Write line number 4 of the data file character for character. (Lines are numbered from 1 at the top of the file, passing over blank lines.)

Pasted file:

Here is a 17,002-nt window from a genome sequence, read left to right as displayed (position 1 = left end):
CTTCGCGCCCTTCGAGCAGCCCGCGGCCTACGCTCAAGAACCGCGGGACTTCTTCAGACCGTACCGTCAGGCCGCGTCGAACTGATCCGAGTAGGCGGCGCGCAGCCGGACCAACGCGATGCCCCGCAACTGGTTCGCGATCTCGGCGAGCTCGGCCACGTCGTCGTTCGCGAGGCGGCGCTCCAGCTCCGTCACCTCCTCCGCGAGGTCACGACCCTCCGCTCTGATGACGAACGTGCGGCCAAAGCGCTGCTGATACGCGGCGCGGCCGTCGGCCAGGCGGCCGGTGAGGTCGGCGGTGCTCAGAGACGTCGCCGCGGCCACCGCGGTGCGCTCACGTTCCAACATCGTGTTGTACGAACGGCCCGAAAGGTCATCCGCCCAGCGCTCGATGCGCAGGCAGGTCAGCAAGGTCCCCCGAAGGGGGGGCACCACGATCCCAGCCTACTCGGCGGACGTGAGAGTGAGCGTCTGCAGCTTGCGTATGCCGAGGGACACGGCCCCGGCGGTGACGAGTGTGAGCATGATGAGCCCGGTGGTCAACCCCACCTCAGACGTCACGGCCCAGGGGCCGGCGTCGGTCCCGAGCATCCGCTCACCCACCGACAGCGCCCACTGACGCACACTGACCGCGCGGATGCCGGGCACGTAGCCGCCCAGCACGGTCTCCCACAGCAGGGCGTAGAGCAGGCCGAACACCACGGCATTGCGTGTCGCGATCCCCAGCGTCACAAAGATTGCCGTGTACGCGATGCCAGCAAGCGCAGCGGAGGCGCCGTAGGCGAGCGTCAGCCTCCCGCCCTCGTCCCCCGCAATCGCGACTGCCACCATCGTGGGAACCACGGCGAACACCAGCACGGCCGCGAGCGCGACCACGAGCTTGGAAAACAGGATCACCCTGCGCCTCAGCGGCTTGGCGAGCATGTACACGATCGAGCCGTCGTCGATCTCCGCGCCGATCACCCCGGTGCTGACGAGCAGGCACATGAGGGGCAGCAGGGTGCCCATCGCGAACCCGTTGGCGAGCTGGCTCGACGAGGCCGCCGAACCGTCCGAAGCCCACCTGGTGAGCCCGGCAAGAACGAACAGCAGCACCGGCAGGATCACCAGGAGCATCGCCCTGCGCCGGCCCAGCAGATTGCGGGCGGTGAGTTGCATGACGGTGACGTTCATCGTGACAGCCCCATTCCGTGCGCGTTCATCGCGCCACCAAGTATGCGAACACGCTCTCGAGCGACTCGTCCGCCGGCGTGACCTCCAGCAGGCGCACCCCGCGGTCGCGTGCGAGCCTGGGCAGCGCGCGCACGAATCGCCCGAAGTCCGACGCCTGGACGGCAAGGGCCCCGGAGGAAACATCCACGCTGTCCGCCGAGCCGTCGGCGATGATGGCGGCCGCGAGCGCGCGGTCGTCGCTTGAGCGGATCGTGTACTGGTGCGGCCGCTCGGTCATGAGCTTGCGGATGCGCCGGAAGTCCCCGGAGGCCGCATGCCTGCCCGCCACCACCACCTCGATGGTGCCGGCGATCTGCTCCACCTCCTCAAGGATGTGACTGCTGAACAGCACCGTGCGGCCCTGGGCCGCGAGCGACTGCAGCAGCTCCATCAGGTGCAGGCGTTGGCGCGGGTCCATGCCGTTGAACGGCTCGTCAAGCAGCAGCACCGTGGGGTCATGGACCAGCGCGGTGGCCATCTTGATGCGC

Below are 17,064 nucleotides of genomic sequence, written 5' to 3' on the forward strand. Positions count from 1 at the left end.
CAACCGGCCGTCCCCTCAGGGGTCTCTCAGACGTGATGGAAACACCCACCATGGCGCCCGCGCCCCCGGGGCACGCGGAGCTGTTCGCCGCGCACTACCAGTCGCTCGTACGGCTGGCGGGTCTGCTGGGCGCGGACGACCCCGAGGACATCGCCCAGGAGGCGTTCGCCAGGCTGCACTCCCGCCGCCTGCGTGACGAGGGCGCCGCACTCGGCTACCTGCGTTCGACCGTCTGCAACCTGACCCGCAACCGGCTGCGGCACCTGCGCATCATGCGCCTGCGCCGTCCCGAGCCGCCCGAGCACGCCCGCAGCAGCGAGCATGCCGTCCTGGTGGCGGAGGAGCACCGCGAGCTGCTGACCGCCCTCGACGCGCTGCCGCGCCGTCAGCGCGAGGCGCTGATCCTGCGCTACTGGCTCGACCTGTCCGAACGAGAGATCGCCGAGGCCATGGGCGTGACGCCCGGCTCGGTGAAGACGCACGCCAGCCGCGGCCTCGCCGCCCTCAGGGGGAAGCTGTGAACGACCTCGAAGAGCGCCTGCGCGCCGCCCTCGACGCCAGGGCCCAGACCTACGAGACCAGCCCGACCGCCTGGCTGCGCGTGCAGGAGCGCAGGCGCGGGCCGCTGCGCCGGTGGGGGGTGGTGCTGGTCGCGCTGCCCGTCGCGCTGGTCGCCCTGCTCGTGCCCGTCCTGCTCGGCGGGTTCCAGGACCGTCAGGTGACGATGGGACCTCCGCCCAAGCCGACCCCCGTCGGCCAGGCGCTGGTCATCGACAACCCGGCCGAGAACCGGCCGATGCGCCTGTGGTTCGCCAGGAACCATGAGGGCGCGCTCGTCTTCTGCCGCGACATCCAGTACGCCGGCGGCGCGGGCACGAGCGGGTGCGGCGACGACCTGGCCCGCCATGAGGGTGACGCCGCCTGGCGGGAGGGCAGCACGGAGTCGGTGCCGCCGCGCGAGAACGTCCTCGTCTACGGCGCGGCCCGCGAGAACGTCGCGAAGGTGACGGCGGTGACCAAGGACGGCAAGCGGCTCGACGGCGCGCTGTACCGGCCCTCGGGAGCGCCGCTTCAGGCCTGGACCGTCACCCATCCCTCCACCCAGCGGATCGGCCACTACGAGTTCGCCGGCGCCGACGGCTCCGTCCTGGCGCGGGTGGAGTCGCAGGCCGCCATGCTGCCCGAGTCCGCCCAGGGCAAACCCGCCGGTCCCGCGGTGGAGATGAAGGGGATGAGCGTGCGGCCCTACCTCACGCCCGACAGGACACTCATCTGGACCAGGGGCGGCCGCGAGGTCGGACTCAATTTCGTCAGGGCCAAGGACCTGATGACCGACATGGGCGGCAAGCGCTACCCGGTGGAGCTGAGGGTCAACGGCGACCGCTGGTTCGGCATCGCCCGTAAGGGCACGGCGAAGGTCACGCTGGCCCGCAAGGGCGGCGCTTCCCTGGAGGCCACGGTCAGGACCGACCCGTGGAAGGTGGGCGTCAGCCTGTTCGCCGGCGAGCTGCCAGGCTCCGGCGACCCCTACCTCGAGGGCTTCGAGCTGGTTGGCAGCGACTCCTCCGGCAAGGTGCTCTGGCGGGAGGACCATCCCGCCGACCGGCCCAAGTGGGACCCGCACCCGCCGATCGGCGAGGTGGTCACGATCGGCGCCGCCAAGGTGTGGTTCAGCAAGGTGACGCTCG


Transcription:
CAACCGGCCGTCCCCTCAGGGGTCTCTCAGACGTGATGGAAACACCCACCATGGCGCCCGCGCCCCCGGGGCACGCGGAGCTGTTCGCCGCGCACTACCAGTCGCTCGTACGGCTGGCGGGTCTGCTGGGCGCGGACGACCCCGAGGACATCGCCCAGGAGGCGTTCGCCAGGCTGCACTCCCGCCGCCTGCGTGACGAGGGCGCCGCACTCGGCTACCTGCGTTCGACCGTCTGCAACCTGACCCGCAACCGGCTGCGGCACCTGCGCATCATGCGCCTGCGCCGTCCCGAGCCGCCCGAGCACGCCCGCAGCAGCGAGCATGCCGTCCTGGTGGCGGAGGAGCACCGCGAGCTGCTGACCGCCCTCGACGCGCTGCCGCGCCGTCAGCGCGAGGCGCTGATCCTGCGCTACTGGCTCGACCTGTCCGAACGAGAGATCGCCGAGGCCATGGGCGTGACGCCCGGCTCGGTGAAGACGCACGCCAGCCGCGGCCTCGCCGCCCTCAGGGGGAAGCTGTGAACGACCTCGAAGAGCGCCTGCGCGCCGCCCTCGACGCCAGGGCCCAGACCTACGAGACCAGCCCGACCGCCTGGCTGCGCGTGCAGGAGCGCAGGCGCGGGCCGCTGCGCCGGTGGGGGGTGGTGCTGGTCGCGCTGCCCGTCGCGCTGGTCGCCCTGCTCGTGCCCGTCCTGCTCGGCGGGTTCCAGGACCGTCAGGTGACGATGGGACCTCCGCCCAAGCCGACCCCCGTCGGCCAGGCGCTGGTCATCGACAACCCGGCCGAGAACCGGCCGATGCGCCTGTGGTTCGCCAGGAACCATGAGGGCGCGCTCGTCTTCTGCCGCGACATCCAGTACGCCGGCGGCGCGGGCACGAGCGGGTGCGGCGACGACCTGGCCCGCCATGAGGGTGACGCCGCCTGGCGGGAGGGCAGCACGGAGTCGGTGCCGCCGCGCGAGAACGTCCTCGTCTACGGCGCGGCCCGCGAGAACGTCGCGAAGGTGACGGCGGTGACCAAGGACGGCAAGCGGCTCGACGGCGCGCTGTACCGGCCCTCGGGAGCGCCGCTTCAGGCCTGGACCGTCACCCATCCCTCCACCCAGCGGATCGGCCACTACGAGTTCGCCGGCGCCGACGGCTCCGTCCTGGCGCGGGTGGAGTCGCAGGCCGCCATGCTGCCCGAGTCCGCCCAGGGCAAACCCGCCGGTCCCGCGGTGGAGATGAAGGGGATGAGCGTGCGGCCCTACCTCACGCCCGACAGGACACTCATCTGGACCAGGGGCGGCCGCGAGGTCGGACTCAATTTCGTCAGGGCCAAGGACCTGATGACCGACATGGGCGGCAAGCGCTACCCGGTGGAGCTGAGGGTCAACGGCGACCGCTGGTTCGGCATCGCCCGTAAGGGCACGGCGAAGGTCACGCTGGCCCGCAAGGGCGGCGCTTCCCTGGAGGCCACGGTCAGGACCGACCCGTGGAAGGTGGGCGTCAGCCTGTTCGCCGGCGAGCTGCCAGGCTCCGGCGACCCCTACCTCGAGGGCTTCGAGCTGGTTGGCAGCGACTCCTCCGGCAAGGTGCTCTGGCGGGAGGACCATCCCGCCGACCGGCCCAAGTGGGACCCGCACCCGCCGATCGGCGAGGTGGTCACGATCGGCGCCGCCAAGGTGTGGTTCAGCAAGGTGACGCTCG